ACT II: THE MIDDLE AGES
For most of the 1990s, as chair of the local LandCare group, my focus was to encourage the local farming community to strategically revegetate a percentage of their land, particularly in riparian zones, for the purpose of improving water quality, wildlife corridors and general reduction of land degradation. Our success was minimal. Farmers are inherently resistant to taking land out of production for notions of the greater good, particularly when those notions appear to emanate from city dwelling environmentalists. After all, it’s easy being green when someone else is footing the bill. My thinking returned to where it had started and agro forestry took centre stage in the drama. If the seriously over-cleared Fleurieu Peninsula (about 85%) were to be revegetated, there must be tangible economic reasons for doing so. Analogue farm forestry was the obvious answer. Given that thirty-five years is a long time to wait for a saw log and that Adelaide and environs imports over 30,000 tonnes of red gum from NSW and Victoria every year, and consumes and unknown quantity in excess of that figure, plantation grown firewood was an obvious adjunct for small commercial plantations. It does not take a very complex spreadsheet to amortise the advantages of the regular cash flow and opportunities to value add that comes with biofuel production, even if it significantly prolongs a sawlog rotation of problematic marketability. Thus began our association with The Australian Forest Growers (AFG).
It was not until 1995 that we seriously started planting our own forest. This period coincided with a state government initiative to promote farm forestry. We became a demonstration site for the Dept. of Primary Industries. They chose the species and provided the seedlings and we provided the rest. It seemed a good deal at the time, but in retrospect, the choice of species and provenance did not best suit the evolution of our marketing strategies. We began with a series of small adjacent plantings of Eucalyptus cladocalyx and Globulus, followed by more of the same with the addition of Acacia Mearnsii and Eucalyptus grandis. The total area planted was approx. 3.5 ha. A local contractor was employed to mechanically plant these initial sections in the deep sands. Subsequent plantings on heavier ground were planted by hand after ripping and mounding. Thereafter our planting regime was as follows:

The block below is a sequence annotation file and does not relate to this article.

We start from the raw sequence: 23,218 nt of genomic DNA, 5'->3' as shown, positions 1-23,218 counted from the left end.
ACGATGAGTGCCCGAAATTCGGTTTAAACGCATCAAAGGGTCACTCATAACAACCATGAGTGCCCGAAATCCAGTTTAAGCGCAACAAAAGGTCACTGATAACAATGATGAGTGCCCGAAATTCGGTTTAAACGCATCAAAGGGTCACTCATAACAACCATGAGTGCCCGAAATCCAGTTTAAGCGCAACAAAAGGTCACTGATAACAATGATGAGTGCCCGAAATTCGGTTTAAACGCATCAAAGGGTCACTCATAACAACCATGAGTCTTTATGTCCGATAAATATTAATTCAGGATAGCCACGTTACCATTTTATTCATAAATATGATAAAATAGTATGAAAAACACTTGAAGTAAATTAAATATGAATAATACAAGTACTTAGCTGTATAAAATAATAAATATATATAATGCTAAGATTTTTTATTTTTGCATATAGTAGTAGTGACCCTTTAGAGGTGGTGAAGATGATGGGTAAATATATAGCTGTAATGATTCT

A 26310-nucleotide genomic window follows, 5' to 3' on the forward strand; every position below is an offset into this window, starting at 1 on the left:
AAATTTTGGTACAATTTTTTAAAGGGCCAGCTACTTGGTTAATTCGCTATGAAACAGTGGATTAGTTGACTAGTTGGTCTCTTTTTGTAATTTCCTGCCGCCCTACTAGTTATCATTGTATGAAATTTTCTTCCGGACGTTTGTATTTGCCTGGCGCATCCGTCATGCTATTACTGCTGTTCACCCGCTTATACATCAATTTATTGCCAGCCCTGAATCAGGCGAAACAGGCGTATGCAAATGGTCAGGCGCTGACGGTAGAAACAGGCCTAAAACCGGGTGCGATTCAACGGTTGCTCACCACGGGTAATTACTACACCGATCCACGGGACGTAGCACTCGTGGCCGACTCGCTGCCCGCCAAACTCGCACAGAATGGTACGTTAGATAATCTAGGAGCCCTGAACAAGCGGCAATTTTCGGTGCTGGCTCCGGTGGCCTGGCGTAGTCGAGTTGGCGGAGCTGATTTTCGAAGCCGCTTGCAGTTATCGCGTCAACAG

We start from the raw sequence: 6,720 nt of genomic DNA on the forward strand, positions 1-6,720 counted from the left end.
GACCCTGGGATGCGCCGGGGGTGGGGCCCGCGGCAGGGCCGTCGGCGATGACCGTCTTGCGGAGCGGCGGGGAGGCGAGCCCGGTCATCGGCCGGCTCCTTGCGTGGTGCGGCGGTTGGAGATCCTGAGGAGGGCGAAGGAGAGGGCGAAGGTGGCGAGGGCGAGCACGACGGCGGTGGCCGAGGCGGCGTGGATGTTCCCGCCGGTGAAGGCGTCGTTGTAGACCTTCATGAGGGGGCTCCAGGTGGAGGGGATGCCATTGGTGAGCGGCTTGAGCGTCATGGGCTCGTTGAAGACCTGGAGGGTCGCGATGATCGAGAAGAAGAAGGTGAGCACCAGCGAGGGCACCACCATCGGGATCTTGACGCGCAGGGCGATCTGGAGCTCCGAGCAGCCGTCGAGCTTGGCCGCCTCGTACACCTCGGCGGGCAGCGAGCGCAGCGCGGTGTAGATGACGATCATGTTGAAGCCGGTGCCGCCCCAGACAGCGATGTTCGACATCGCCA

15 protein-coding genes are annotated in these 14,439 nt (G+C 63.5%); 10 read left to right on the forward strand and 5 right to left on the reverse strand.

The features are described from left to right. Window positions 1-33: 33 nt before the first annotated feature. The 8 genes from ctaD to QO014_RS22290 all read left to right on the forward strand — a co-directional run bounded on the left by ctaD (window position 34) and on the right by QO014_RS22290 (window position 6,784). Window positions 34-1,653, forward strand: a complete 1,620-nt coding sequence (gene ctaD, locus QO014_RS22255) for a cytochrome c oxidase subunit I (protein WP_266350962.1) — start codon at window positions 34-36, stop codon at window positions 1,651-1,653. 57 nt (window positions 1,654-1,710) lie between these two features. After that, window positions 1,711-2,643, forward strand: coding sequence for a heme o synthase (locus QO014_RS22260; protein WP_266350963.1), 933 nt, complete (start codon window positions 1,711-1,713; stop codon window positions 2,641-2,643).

- 1997 Pinus radiata (0.75 ha) plus Melaleuca uncinata (1 ha. for brush fencing).
- 1998 Maculata (1.5 ha); Uncinata (1 ha);. Globulus (0.5 ha).
- 1999 Eucalyptus grandis (1 ha.)
- 2000 Uncinata (1 ha).
- 2001 Uncinata (1 ha).
- 2003 Cladocalyx (2.5 ha).
- 2004 Cladocalyx (1.5 ha).
- 2010 Replant of harvested Mearnsii with Cladocalyx (1 ha).
Our planting methodology was entirely conventional, although we did eventually reduce our planting density to 800 stems/ha. to better suit initial thinning for firewood. We also selected a provenance of Cladocalyx from drier areas to allow for reducing rainfall. Our only claim to innovation is perhaps our approach to thinning and harvesting. Whilst we envisage that our plantations would ultimately produce saw log, the economics of such in our area are highly problematic. Lack of infrastructure and distance to markets create severe uncertainty of returns over a long rotation. Thus our focus in the short to medium term has been firewood, in addition to the brush. The small scale production of firewood has many advantages over a conventional forestry regime:
- Relatively short wait for cash flow;
- Little capital investment beyond usual farm plant;
- Diversity of buyers, either wholesale or retail, provides the opportunity for value adding in a real market; thus avoiding the constraints of being exploited as a price taker.
- By progressively thinning and encouraging coppice, much greater production of bio-mass and structural diversity within the forest can be achieved. This provides significantly enhanced ecological values as well as economic.
The management regime that has evolved is simple. After approximately ten years, thin to 50%. Thereafter thin every five years, depending on relative basal area measurement, ultimately leaving the best trees to grow out at a density of perhaps 100/ ha. or less. The decision to leave these for sawlog will depend on the realities of the market at the time. There may be opportunities for small scale boutique milling.
Our first thinning of Cladocalyx yielded approx. 16 tonnes/ ha. (1.6 t/a) The second harvest yielded approx. 40 tonnes / ha (8 t/a). The next thinning is anticipated to yield as much or more. However, it remains to be seen whether such yields can be maintained from coppice alone. Local wood yards are currently dependent on Red Gum trucked 600km from interstate. These sources are becoming precarious as both NSW and Victoria have foreshadowed restricting access to these remnant forests.
I have been an executive member of the Mt. Lofty Ranges / Kangaroo Island branch of the AFG for…….. quite some time. We have hosted a number of field days and helped organise many more events. The most rewarding aspect of my association with the AFG, is the fantastic people I have met. Farm foresters appear to be a rather special breed. As I grow older and grumpier, my main regret is that I did not start planting twenty years earlier. My advice to wood be tree farmers: plant now play later.